The modern reference work on the subject seems to be [1], but it spends only a page and a half on the subject of primes in multivariate quadratic polynomials (pp. 396-397). More than half this space is devoted to Iwaniec's 1974 result. The balance mentions Sarnak's application to the Problem of Apollonius and a result of "J. Cho and H. Kim" on counting primes in $\mathbb{Q}[\sqrt{-2}].$ So nothing there.

Pleasants [2] shows that, subject to a Davenport-Lewis [3] condition on the $h^*$ (a complexity measure on the cubic form part), multivariate cubic polynomials have the expected number of primes. Unfortunately this condition requires (as a necessary but insufficient condition) that there be at least 8 variables. Further, it double-counts repeated primes.

Goldoni [4] recently wrote a thesis on this general topic. His new results (Chapter 5) on the $h$ and $h^*$ invariants make it easier to use the results of Pleasants but do not extend them to cubic polynomials with fewer than 8 variables.

Of course I would be remiss in failing to mention the groundbreaking work of Heath-Brown [5], building on Friedlander & Iwaniec [6]. These results will no doubt clear the way for broader research, but so far have not been generalized.

So in short it appears that:

• Apart from $x^3+2y^3$, almost nothing is known about which primes are represented by cubic polynomials, though some results are known for how often such polynomials take on prime values provided $h^*$ and hence the number of variables is large enough.

On the historical side, of course Fermat is responsible for the proof of the case $x^2+y^2$. I have references that say that Weber [7] and Schering [8] handled the case of (primitive) binary quadratic forms with nonsquare discriminants, but I haven't read the papers. Motohashi [9] proved that there are $\gg n/\log^2 n$ primes of the form $x^2+y^2+1$ up to $n$, apparently (?) the first such result with a constant term. He conjectured that the true number was

$$\frac{n}{(\log n)^{3/2}}\cdot\frac32\prod_{p\equiv3(4)}\left(1-\frac{1}{p^2}\right)^{-1/2}\left(1-\frac{1}{p(p-1)}\right)$$

but as far as I know the constant still has not been proved even for this special form.

Edit: Apparently Bredihin [10] proved the infinitude of primes of the form $x^2+y^2+1$ some years before Motohashi. He only gave a slight upper-bound on their density, though: $O(n/(\log n)^{1.042}).$ (Motohashi improved the exponent to 1.5 in a later paper.)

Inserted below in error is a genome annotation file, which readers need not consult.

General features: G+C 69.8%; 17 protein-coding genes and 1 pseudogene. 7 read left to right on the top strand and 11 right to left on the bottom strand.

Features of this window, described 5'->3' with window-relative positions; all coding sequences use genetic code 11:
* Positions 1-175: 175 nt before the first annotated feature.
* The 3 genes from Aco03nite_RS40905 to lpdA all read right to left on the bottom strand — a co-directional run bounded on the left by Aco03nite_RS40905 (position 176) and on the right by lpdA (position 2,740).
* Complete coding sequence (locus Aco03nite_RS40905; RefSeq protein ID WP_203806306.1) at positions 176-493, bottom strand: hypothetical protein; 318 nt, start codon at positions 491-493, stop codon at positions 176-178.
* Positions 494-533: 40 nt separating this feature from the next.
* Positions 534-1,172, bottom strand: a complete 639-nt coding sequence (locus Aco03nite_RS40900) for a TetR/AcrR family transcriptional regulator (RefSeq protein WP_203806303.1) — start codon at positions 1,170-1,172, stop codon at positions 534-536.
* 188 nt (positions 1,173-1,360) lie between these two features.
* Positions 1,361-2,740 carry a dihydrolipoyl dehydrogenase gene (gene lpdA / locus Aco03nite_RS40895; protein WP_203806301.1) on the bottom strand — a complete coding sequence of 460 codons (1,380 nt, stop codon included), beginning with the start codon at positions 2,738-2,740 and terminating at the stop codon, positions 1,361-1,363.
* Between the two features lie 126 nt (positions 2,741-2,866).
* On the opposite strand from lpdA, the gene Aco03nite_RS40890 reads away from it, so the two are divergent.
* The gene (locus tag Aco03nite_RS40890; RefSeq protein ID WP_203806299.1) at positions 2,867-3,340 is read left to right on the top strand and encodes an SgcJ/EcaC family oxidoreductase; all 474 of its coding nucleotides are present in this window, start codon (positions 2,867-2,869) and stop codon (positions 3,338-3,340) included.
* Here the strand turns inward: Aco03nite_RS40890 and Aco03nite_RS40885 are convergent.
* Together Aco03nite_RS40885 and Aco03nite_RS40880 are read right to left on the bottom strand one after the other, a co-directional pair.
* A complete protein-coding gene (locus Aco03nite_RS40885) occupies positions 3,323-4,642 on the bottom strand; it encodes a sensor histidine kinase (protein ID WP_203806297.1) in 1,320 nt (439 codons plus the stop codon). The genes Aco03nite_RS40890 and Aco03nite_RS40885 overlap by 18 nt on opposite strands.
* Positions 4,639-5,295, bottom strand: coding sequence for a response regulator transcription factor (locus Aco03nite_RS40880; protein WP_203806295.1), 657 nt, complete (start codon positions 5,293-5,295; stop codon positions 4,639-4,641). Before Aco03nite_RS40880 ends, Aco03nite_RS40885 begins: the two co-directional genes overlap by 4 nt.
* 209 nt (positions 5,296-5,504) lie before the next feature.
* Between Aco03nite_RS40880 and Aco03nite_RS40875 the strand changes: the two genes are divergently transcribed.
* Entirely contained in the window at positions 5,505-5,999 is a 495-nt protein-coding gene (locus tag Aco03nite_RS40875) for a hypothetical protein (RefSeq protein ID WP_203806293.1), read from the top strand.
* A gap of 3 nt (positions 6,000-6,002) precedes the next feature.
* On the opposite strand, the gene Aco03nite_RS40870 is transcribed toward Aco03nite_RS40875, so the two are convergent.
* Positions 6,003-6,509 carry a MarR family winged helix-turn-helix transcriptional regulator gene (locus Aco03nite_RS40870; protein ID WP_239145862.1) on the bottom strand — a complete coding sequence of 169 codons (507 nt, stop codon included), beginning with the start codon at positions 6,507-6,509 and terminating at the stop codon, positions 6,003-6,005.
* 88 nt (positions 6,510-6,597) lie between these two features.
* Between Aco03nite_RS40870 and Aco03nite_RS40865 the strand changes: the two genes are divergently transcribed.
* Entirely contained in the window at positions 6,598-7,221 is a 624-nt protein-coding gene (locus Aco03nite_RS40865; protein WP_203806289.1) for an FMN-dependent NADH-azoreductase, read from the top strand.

[1] Friedlander, J. and Iwaniec, H. (2010). Opera de Cribro. AMS.

[2] Pleasants, P. (1966). The representation of primes by cubic polynomials, Acta Arithmetica 12, pp. 23-44.

[3] Davenport, H. and Lewis, D. J. (1964). "Non-homogeneous cubic equations". Journal of the London Mathematical Society 39, pp. 657-671.

[4] Goldoni, L. (2010). Prime Numbers and Polynomials. Doctoral thesis, Università degli Studi di Trento.

[5] Heath-Brown, D. R. (2001). Primes represented by $x^3 + 2y^3$. Acta Mathematica 186, pp. 1-84.

[6] Friedlander, J. and Iwaniec, H. (1997). Using a parity-sensitive sieve to count prime values of a polynomial. Proceedings of the National Academy of Sciences 94, pp. 1054-1058.

[7] Weber, H. (1882). "Beweis des Satzes, dass, usw". Mathematische Annalen 20, pp. 301-329.

[8] Schering, E. (1909). "Beweis des Dirichletschen Satzes". Gesammelte mathematische Werke, Bd. 2, pp. 357-365.

[9] Motohashi, Y. (1969). On the distribution of prime numbers which are of the form $x^2+y^2+1$. Acta Arithmetica 16, pp. 351-364.

[10] Bredihin, B. M. (1963). Binary additive problems of indeterminate type II. Analogue of the problem of Hardy and Littlewood (Russian). Izv. Akad. Nauk. SSSR. Ser. Mat. 27, pp. 577-612.

3 formatting and clarifications

The modern reference work on the subject seems to be [1], but it spends only a page and a half on the subject of primes in multivariate quadratic polynomials (pp. 396-397). More than half this space is devoted to Iwaniec's 1974 result. The balance mentions Sarnak's application to the Problem of Apollonius and a result of "J. Cho and H. Kim" on counting primes in $\mathbb{Q}[\sqrt{-2}].$ So nothing there.